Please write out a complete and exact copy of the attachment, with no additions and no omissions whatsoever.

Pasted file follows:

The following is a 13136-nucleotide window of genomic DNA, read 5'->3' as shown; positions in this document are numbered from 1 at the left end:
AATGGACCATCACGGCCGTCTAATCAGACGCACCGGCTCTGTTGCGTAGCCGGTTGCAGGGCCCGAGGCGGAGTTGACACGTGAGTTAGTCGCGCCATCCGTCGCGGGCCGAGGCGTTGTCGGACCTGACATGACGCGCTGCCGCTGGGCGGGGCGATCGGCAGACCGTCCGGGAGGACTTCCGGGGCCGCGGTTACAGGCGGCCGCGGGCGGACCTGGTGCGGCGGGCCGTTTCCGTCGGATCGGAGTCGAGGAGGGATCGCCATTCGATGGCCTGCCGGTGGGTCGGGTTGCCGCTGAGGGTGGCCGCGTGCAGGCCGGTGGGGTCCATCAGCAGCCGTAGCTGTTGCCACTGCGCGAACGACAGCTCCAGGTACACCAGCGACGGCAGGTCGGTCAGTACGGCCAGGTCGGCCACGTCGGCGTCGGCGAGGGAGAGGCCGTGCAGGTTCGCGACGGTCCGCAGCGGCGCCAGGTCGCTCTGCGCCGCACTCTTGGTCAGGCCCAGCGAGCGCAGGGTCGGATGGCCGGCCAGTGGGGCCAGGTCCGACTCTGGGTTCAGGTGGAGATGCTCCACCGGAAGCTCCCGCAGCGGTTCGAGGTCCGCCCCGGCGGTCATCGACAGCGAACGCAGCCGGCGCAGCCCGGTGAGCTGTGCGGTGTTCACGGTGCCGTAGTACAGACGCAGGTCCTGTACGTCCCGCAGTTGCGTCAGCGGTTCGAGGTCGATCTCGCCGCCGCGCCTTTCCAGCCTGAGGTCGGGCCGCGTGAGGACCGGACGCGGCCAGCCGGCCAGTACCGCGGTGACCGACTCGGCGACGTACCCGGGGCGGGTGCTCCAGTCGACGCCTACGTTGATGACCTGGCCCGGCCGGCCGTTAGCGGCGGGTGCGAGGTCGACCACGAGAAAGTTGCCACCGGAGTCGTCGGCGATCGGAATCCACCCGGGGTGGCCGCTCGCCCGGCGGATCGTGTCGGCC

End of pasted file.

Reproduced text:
The following is a 13136-nucleotide window of genomic DNA, read 5'->3' as shown; positions in this document are numbered from 1 at the left end:
AATGGACCATCACGGCCGTCTAATCAGACGCACCGGCTCTGTTGCGTAGCCGGTTGCAGGGCCCGAGGCGGAGTTGACACGTGAGTTAGTCGCGCCATCCGTCGCGGGCCGAGGCGTTGTCGGACCTGACATGACGCGCTGCCGCTGGGCGGGGCGATCGGCAGACCGTCCGGGAGGACTTCCGGGGCCGCGGTTACAGGCGGCCGCGGGCGGACCTGGTGCGGCGGGCCGTTTCCGTCGGATCGGAGTCGAGGAGGGATCGCCATTCGATGGCCTGCCGGTGGGTCGGGTTGCCGCTGAGGGTGGCCGCGTGCAGGCCGGTGGGGTCCATCAGCAGCCGTAGCTGTTGCCACTGCGCGAACGACAGCTCCAGGTACACCAGCGACGGCAGGTCGGTCAGTACGGCCAGGTCGGCCACGTCGGCGTCGGCGAGGGAGAGGCCGTGCAGGTTCGCGACGGTCCGCAGCGGCGCCAGGTCGCTCTGCGCCGCACTCTTGGTCAGGCCCAGCGAGCGCAGGGTCGGATGGCCGGCCAGTGGGGCCAGGTCCGACTCTGGGTTCAGGTGGAGATGCTCCACCGGAAGCTCCCGCAGCGGTTCGAGGTCCGCCCCGGCGGTCATCGACAGCGAACGCAGCCGGCGCAGCCCGGTGAGCTGTGCGGTGTTCACGGTGCCGTAGTACAGACGCAGGTCCTGTACGTCCCGCAGTTGCGTCAGCGGTTCGAGGTCGATCTCGCCGCCGCGCCTTTCCAGCCTGAGGTCGGGCCGCGTGAGGACCGGACGCGGCCAGCCGGCCAGTACCGCGGTGACCGACTCGGCGACGTACCCGGGGCGGGTGCTCCAGTCGACGCCTACGTTGATGACCTGGCCCGGCCGGCCGTTAGCGGCGGGTGCGAGGTCGACCACGAGAAAGTTGCCACCGGAGTCGTCGGCGATCGGAATCCACCCGGGGTGGCCGCTCGCCCGGCGGATCGTGTCGGCC